J INVASIVE CARDIOL 2019;31(8):E258.
Key words: aortic disease, calcification, elderly patients, transcatheter valve implantation
A 92-year-old male Caucasian patient was deemed suitable for TAVI at our hospital based on severe symptomatic aortic stenosis. He had a history of coronary artery disease, type 2 diabetes mellitus, and hypercholesterolemia. Echocardiography showed a severely calcified aortic valve with aortic valve area of 0.8 cm², mean gradient of 52 mm Hg, and ejection fraction of 50%. Multislice computed tomography had shown an extremely calcified aortic valve and a horizontal aorta. Based on the diameters of the aortic valve annulus and left ventricular outflow tract, we decided to use a 29 mm self-expanding Portico valve (St. Jude Medical).
The patient was brought to the cath lab; under mild sedation, the left common femoral artery was punctured after surgical cutdown. An 18 Fr sheath was then inserted and the aortic valve was crossed using an Amplatz Left 1 catheter and a straight wire (Teflon 0.035˝). Consequently, a Safari 0.035˝ wire was advanced over a pigtail and into the left ventricle.
After performing two aggressive predilations with a 22 mm balloon (Balton), we were unable to cross the aortic annulus with the prosthetic valve. We attempted to overcome the challenge utilizing the push-pull technique, the buddy-wire technique, and the buddy-balloon technique, but these methods were ineffectual.
Our final solution was to use a snare catheter to pull the nose cone of the Portico valve and centralize the entire system with the aortic orifice. First, we removed the Portico valve from the sheath and re-inserted it along with a snare catheter that was placed at the junction of the proximal part of the radiopaque tip and the retainer receptacle. Next, we advanced the prosthetic valve; after crossing the aortic arch, we pulled the nose cone of the Portico valve using the snare catheter, allowing easy passage across the native valve (Figure 1). Finally, a 29 mm Portico prosthesis was implanted with a good angiographic and clinical result.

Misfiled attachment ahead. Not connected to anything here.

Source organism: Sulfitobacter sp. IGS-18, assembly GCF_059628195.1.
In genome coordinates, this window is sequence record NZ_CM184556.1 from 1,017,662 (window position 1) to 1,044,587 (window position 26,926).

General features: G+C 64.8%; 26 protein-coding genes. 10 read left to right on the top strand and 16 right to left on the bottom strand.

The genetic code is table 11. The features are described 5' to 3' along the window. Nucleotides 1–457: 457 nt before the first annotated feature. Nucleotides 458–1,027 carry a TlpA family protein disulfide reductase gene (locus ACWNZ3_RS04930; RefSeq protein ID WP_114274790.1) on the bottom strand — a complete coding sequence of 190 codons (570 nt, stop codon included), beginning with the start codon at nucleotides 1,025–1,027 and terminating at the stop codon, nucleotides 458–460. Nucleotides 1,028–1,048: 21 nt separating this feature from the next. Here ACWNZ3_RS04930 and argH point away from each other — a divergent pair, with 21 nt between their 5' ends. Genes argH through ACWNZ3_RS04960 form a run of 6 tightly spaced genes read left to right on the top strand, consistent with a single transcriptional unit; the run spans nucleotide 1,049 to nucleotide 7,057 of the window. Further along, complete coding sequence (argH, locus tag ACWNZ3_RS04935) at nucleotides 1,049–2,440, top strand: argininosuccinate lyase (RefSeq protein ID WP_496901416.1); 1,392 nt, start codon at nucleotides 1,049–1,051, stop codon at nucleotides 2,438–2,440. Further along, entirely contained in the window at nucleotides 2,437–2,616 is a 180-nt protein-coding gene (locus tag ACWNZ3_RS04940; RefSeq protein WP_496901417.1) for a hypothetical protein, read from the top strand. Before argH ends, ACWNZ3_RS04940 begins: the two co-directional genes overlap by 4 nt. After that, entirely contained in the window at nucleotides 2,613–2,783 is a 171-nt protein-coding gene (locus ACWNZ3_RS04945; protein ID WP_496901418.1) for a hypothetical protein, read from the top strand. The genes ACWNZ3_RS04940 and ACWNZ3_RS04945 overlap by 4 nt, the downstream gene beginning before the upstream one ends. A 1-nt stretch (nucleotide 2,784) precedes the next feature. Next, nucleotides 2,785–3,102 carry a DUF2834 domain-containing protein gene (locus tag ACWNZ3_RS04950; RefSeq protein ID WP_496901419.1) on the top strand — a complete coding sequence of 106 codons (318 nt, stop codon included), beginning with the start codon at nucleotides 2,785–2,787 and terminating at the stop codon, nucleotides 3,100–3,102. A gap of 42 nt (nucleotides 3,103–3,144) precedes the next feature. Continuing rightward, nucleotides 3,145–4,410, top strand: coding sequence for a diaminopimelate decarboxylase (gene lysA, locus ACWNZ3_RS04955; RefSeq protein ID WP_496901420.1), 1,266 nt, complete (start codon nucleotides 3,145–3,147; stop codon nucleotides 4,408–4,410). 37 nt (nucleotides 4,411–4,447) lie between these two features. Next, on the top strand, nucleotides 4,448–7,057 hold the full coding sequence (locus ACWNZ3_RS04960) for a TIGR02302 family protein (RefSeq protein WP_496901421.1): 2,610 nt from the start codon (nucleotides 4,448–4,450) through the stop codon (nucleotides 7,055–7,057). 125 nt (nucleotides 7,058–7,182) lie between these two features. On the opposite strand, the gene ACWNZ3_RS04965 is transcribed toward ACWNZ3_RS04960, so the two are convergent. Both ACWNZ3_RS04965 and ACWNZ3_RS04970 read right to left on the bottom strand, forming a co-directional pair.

From the 1Interventional Cardiology Department, Henry Dunant Hospital Center, Athens, Greece; 2Cardiology Department, “Evaggelismos” General Hospital of Athens, Athens, Greece; and 3Cardiology Department, “Hippokration” Hospital, University of Athens, Athens, Greece.
Disclosure: The authors have completed and returned the ICMJE Form for Disclosure of Potential Conflicts of Interest. The authors report no conflicts of interest regarding the content herein.
The authors report that patient consent was provided for publication of the images used herein.
Manuscript accepted December 18, 2018.
Address for correspondence: Athanasios Kolyviras, MD, PhD, Department of Interventional Cardiology, Henry Dunant Hospital Center, P.O. Box 11526, 107 Leoforos Mesogion Str, Athens, Greece. Email: firstname.lastname@example.org